Agenda item



Update on Covid-19 Response and Recovery – Adult Social Care


The Strategic Director of Adult Care, Housing and Public Health provided a summary of key issues and developments in relation to the pandemic.  The present position fell between response and recovery and the next month would be important to see the effects of the easements introduced by the Government on the community and the most vulnerable.


Face-to-face interactions were increasing with precautions taken through social distancing and use of Personal Protective Equipment (PPE) where appropriate but work was done remotely whenever possible, often at people’s own request.  In terms of the dip in demand seen at the beginning of the pandemic, this was now going back up.  Some readmissions to care homes had occurred but not a significant increase, which was positive and would continue to be monitored.  Carer breakdown continued to be a concern and officers were working on this at sub-regional level.


Guidance was anticipated regarding provision of day care opportunities, whether in-house or externally provided.  Clarification was also being sought on respite, both in general and with regard to testing. 


The process had changed again for re-testing in care homes and would be every 28 days for any person in a 65+ care home and weekly for staff.  Any concerns regarding a residential care home could see testing undertaken weekly, which in turn raised concerns about provider ability to manage this.  This was a national initiative through the new Care Quality Commission (CQC) portal, whereas before local stratification in terms of risk had been carried out and Rotherham would be closely monitoring this.  This was a good example of still being in a state of responding, as matters were not yet stable in terms of the expectations for care homes.  It was clarified that testing in care homes was paid for by health through the NHS and the Director of Public Health would also have some access to emergency testing although the detail was awaited. 


The Government had formed a Social Care Taskforce comprising a wide range of organisations to have a full oversight of the situation in adult social care.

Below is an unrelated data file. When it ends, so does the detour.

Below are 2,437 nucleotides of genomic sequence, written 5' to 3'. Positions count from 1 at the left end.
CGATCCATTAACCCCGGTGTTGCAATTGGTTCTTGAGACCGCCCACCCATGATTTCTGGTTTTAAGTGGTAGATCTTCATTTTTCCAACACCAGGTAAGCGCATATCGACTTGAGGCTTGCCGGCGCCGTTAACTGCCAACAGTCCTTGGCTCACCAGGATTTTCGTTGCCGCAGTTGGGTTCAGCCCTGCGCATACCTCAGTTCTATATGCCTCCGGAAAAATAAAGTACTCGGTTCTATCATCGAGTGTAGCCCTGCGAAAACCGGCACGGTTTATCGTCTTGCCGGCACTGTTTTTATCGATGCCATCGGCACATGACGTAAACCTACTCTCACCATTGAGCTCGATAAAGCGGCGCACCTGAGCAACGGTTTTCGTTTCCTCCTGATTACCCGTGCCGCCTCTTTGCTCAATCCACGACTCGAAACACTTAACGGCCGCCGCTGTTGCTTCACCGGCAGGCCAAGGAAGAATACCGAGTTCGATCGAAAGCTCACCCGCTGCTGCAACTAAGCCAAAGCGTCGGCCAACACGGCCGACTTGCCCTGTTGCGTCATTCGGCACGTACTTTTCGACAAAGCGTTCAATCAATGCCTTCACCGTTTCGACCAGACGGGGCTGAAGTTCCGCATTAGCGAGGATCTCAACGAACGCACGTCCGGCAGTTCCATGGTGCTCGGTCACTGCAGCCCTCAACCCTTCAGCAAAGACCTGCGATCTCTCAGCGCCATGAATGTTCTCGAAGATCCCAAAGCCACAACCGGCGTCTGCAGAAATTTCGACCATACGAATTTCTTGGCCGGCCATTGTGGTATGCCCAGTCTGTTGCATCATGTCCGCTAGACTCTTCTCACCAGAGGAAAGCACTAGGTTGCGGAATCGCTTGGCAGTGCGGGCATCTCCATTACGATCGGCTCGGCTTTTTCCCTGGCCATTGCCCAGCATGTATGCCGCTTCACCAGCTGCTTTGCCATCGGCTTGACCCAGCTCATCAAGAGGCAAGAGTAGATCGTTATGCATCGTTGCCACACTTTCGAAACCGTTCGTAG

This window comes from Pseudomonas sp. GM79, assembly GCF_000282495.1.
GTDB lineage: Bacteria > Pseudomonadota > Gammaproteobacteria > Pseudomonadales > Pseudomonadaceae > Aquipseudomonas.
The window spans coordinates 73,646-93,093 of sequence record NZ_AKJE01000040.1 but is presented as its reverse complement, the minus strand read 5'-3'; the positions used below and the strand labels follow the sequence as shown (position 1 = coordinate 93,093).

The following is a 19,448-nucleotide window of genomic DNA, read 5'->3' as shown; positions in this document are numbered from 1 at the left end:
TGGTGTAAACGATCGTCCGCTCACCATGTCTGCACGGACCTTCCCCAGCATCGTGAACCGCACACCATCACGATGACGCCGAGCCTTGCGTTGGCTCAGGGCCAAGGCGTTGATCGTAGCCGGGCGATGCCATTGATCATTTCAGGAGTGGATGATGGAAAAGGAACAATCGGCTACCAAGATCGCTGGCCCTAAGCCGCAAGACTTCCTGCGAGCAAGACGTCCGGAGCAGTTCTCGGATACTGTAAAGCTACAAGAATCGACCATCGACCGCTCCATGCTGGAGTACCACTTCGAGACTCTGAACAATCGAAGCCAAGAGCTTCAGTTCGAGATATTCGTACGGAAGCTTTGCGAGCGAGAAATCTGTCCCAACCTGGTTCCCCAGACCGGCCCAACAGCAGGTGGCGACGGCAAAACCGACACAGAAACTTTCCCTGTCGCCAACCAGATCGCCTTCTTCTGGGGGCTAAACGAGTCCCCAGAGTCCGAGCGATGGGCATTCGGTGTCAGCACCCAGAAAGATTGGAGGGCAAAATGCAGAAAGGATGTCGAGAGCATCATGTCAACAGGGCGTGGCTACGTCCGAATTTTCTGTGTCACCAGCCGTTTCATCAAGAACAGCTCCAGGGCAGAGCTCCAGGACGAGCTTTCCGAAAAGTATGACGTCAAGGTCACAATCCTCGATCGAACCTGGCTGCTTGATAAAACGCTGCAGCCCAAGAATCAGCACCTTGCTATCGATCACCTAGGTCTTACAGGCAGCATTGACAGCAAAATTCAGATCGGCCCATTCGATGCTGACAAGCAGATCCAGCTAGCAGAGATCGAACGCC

The Council was waiting for the re-testing regime to be extended to learning disability, mental health and supported living but there was an issue over capacity.  If continual testing was undertaken as some people were asymptomatic then in all likelihood more positive test results would ensue. 


Recovery was being undertaken slowly together with partners in terms of stepping services back up in a planned way.  Some of the new ways of working would be retained as people had liked them and there was collective practice within the directorate to consider all the learning and ways to be agile, including in the contact centre.  Various compliments had been received.  The service worked closely with the Community Hub which had led to a lot of requests coming through, not just from those shielding, but regarding the food banks.  Close monitoring would be needed should a new cohort of people come into adult social care because of the psychological impact of Covid-19; for example, on people’s daily living, motivation and skills, particularly in terms of the reablement service.  As the hospital returned to business as normal there would be an impact on adult care with the flow of patients out of hospital and Association of Directors of Social Services (ADASS) had produced helpful guidance that would be considered from the Rotherham perspective.  The number of Delayed Transfers of Care (DTOC) had been minimal during the pandemic, as the three-hour turnaround had worked very well and would be looked at going forward.  Positively most people had gone home from hospital rather than to a residential or nursing home, with the right level of support.